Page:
Taka Nagasaki, Ph.D.
Department of Ophthalmology, Columbia Univeristy
Our research interests are in the physiology and cell biology of the anterior segment of the eye. Currently we are pursuing two projects that concern wound healing of the cornea and the conjunctiva: 1. characterization of cell movement with in vivo time-lapse microscopy (e.g., Nagasaki and Zhao, 2003, IOVS 44:558), 2. physiological and biochemical analysis of tear factors that are cytotoxic to the corneal stromal cells (cf., Zhao et al., 2001, IOVS 42:1743).
Following is a brief account of our recent progress.
A novel technique of in vivo microscopy to study corneal wound healing.
We have established a novel technique for observing corneal cells in a living mouse under a fluorescence microscope. The technique is constantly improved for better imaging and less photo damage to the cells. With this technique we have observed movements of corneal epithelial cells, conjunctival epithelial cells, corneal stromal cells, leukocytes that invade the stroma after an injury, and also growth of capillary blood vessels in the corneal stroma after cauterization and their subsequent degeneration.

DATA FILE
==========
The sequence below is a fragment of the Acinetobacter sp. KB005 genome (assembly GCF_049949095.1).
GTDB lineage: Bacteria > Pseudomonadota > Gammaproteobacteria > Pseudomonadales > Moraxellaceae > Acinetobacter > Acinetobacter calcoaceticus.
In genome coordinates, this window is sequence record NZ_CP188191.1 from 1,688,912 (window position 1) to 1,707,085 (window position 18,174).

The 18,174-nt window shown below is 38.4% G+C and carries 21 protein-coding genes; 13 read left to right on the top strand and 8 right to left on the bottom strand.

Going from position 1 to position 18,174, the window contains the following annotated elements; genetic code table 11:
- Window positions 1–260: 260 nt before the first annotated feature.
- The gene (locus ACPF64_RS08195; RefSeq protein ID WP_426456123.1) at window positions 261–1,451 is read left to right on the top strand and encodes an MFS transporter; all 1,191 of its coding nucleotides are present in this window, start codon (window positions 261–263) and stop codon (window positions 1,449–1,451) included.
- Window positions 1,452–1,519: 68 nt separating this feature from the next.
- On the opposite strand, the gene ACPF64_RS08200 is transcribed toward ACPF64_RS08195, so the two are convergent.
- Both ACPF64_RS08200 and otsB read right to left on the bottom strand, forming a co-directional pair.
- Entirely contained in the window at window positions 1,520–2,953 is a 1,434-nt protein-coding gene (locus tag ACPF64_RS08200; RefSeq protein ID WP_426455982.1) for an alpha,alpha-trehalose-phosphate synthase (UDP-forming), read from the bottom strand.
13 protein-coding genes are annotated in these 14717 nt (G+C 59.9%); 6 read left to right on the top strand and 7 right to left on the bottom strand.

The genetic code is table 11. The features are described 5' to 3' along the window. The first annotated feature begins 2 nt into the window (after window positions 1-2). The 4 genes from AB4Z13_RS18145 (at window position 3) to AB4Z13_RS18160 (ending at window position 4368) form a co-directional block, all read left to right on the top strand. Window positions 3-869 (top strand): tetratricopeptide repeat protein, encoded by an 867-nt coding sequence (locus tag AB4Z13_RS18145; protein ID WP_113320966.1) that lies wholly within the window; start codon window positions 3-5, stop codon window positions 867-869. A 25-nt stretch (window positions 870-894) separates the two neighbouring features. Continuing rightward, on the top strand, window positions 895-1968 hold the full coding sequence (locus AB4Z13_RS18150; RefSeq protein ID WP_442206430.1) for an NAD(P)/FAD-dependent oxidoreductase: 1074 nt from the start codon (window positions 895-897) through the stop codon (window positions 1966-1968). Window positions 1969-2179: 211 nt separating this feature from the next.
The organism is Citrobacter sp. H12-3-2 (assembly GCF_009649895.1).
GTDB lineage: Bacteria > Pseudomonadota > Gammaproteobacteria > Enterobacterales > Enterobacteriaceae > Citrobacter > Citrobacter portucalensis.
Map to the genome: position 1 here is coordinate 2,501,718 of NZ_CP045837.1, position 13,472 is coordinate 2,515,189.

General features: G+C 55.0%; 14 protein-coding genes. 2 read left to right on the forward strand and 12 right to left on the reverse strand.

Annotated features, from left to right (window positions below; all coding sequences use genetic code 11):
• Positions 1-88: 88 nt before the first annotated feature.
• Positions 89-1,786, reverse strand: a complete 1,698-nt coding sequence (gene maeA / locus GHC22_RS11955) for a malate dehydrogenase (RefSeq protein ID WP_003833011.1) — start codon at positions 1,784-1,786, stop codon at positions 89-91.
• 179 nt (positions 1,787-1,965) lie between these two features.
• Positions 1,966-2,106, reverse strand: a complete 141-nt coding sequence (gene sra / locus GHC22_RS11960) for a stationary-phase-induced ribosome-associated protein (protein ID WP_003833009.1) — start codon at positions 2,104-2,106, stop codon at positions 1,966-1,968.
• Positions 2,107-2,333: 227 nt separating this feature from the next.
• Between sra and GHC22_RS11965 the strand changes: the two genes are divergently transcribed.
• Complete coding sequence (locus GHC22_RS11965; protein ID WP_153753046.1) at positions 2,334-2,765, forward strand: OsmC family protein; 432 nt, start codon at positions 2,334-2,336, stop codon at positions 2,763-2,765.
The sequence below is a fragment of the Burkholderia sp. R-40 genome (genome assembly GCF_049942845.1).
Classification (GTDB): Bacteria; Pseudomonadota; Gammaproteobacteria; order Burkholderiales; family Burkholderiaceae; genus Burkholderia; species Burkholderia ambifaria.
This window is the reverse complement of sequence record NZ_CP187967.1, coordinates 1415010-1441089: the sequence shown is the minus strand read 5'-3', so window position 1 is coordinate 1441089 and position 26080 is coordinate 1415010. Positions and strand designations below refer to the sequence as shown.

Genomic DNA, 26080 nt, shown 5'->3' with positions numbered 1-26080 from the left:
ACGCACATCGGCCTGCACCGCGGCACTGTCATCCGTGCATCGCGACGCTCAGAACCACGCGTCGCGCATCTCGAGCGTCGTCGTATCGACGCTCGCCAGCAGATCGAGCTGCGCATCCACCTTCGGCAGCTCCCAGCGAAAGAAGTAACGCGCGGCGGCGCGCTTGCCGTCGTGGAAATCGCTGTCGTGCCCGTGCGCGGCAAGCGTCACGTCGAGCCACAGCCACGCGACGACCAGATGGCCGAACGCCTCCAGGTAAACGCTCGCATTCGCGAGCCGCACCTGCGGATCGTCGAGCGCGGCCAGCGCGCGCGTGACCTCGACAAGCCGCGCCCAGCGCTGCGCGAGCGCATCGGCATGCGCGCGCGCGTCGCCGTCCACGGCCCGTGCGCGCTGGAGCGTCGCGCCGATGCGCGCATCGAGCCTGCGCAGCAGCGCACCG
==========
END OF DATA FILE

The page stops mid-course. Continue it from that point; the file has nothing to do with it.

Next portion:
Cell movement in the corneal and conjunctival epithelium of a living mouse.
Corneal epithelium of adult GFP mice exhibits a pattern of GFP expression that is suitable for tracking cell movement. Epithelial GFP could be imaged and followed by in vivo time-lapse microscopy with a living mouse, which demonstrated constant centripetal movement of epithelial cells at the basal or supra-basal layers at an average rate of 26 Ám/day.
Using essentially the same technique we began to study movement of conjunctival epithelial cells with a living mouse.
Tear components that are cytotoxic to the corneal stromal cells.
We have previously demonstrated that the mouse tears contain factors that are cytotoxic to the corneal stromal cells but not to the corneal epithelial cells. Recently, we identified the major source of the cytotoxic factors to be the lacrimal glands, instead of the surface epithelium of the cornea and the conjunctiva. Biochemical characterization of the cytotoxic factors is under way.
A physical impact of mechanical epithelial scraping on underlying stromal cells
We have found that the mechanical scraping of corneal epithelium, a routine clinical procedure, triggers gross deformation of nuclei in the underlying keratocytes. The nuclear deformation is accompanied by destruction of cellular structural components, and these cells degenerate within several hours after the injury.
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